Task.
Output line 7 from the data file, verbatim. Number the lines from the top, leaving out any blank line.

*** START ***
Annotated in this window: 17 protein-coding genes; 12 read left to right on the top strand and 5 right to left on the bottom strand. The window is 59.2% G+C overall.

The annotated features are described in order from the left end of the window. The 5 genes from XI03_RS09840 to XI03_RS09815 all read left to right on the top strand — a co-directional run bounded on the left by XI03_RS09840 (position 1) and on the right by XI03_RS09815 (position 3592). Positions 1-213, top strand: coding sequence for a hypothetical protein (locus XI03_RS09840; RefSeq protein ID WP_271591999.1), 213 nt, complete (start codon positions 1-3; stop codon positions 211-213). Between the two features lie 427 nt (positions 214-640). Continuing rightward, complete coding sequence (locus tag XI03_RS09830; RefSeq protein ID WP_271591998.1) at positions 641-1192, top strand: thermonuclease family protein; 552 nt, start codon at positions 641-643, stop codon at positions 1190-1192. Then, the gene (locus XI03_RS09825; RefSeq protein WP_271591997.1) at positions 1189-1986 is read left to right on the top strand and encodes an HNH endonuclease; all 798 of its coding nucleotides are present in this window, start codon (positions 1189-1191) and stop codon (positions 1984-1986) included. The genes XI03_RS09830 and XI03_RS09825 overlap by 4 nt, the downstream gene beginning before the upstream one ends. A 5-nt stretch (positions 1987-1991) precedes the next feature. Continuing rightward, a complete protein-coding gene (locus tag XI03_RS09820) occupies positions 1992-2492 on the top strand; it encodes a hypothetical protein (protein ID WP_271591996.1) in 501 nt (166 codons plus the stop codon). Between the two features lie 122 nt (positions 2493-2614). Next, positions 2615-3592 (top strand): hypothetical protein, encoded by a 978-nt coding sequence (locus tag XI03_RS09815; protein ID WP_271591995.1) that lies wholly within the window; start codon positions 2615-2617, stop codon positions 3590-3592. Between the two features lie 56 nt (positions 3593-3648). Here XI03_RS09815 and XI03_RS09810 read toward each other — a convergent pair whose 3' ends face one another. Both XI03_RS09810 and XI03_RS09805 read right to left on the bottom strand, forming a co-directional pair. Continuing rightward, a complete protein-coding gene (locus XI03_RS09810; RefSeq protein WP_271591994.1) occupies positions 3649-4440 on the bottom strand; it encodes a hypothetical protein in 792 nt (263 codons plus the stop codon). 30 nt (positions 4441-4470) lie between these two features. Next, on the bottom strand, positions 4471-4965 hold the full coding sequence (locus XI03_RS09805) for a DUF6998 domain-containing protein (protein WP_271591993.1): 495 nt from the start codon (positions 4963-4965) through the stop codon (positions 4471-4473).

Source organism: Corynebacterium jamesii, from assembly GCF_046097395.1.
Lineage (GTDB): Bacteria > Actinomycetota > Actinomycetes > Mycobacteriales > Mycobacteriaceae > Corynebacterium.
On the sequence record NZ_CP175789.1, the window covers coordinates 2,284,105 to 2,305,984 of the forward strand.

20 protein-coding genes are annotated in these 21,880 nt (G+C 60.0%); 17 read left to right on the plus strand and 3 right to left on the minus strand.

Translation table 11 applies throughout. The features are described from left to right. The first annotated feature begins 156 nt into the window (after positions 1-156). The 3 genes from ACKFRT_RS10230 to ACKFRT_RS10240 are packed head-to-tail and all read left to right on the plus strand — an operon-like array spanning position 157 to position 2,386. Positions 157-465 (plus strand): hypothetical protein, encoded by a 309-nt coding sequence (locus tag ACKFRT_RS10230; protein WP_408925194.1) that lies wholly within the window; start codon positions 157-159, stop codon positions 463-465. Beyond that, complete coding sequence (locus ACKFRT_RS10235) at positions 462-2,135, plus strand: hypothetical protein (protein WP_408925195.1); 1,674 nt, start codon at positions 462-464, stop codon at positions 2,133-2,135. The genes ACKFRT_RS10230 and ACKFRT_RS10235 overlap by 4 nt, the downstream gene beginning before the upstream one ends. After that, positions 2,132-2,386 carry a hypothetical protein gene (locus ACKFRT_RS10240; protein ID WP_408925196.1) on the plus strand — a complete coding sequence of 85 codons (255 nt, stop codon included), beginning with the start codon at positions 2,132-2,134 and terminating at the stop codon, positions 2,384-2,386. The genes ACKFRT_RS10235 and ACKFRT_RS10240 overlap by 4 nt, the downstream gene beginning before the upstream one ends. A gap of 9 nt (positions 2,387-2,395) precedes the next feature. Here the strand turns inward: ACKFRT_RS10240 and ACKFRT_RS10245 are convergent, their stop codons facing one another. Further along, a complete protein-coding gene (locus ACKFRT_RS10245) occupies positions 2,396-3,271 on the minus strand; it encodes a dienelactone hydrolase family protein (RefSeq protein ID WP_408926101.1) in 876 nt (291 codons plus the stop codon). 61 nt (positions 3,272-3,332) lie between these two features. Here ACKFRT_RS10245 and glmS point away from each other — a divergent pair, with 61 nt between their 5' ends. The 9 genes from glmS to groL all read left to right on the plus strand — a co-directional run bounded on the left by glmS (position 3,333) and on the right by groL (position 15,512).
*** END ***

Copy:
Translation table 11 applies throughout. The features are described from left to right. The first annotated feature begins 156 nt into the window (after positions 1-156). The 3 genes from ACKFRT_RS10230 to ACKFRT_RS10240 are packed head-to-tail and all read left to right on the plus strand — an operon-like array spanning position 157 to position 2,386. Positions 157-465 (plus strand): hypothetical protein, encoded by a 309-nt coding sequence (locus tag ACKFRT_RS10230; protein WP_408925194.1) that lies wholly within the window; start codon positions 157-159, stop codon positions 463-465. Beyond that, complete coding sequence (locus ACKFRT_RS10235) at positions 462-2,135, plus strand: hypothetical protein (protein WP_408925195.1); 1,674 nt, start codon at positions 462-464, stop codon at positions 2,133-2,135. The genes ACKFRT_RS10230 and ACKFRT_RS10235 overlap by 4 nt, the downstream gene beginning before the upstream one ends. After that, positions 2,132-2,386 carry a hypothetical protein gene (locus ACKFRT_RS10240; protein ID WP_408925196.1) on the plus strand — a complete coding sequence of 85 codons (255 nt, stop codon included), beginning with the start codon at positions 2,132-2,134 and terminating at the stop codon, positions 2,384-2,386. The genes ACKFRT_RS10235 and ACKFRT_RS10240 overlap by 4 nt, the downstream gene beginning before the upstream one ends. A gap of 9 nt (positions 2,387-2,395) precedes the next feature. Here the strand turns inward: ACKFRT_RS10240 and ACKFRT_RS10245 are convergent, their stop codons facing one another. Further along, a complete protein-coding gene (locus ACKFRT_RS10245) occupies positions 2,396-3,271 on the minus strand; it encodes a dienelactone hydrolase family protein (RefSeq protein ID WP_408926101.1) in 876 nt (291 codons plus the stop codon). 61 nt (positions 3,272-3,332) lie between these two features. Here ACKFRT_RS10245 and glmS point away from each other — a divergent pair, with 61 nt between their 5' ends. The 9 genes from glmS to groL all read left to right on the plus strand — a co-directional run bounded on the left by glmS (position 3,333) and on the right by groL (position 15,512).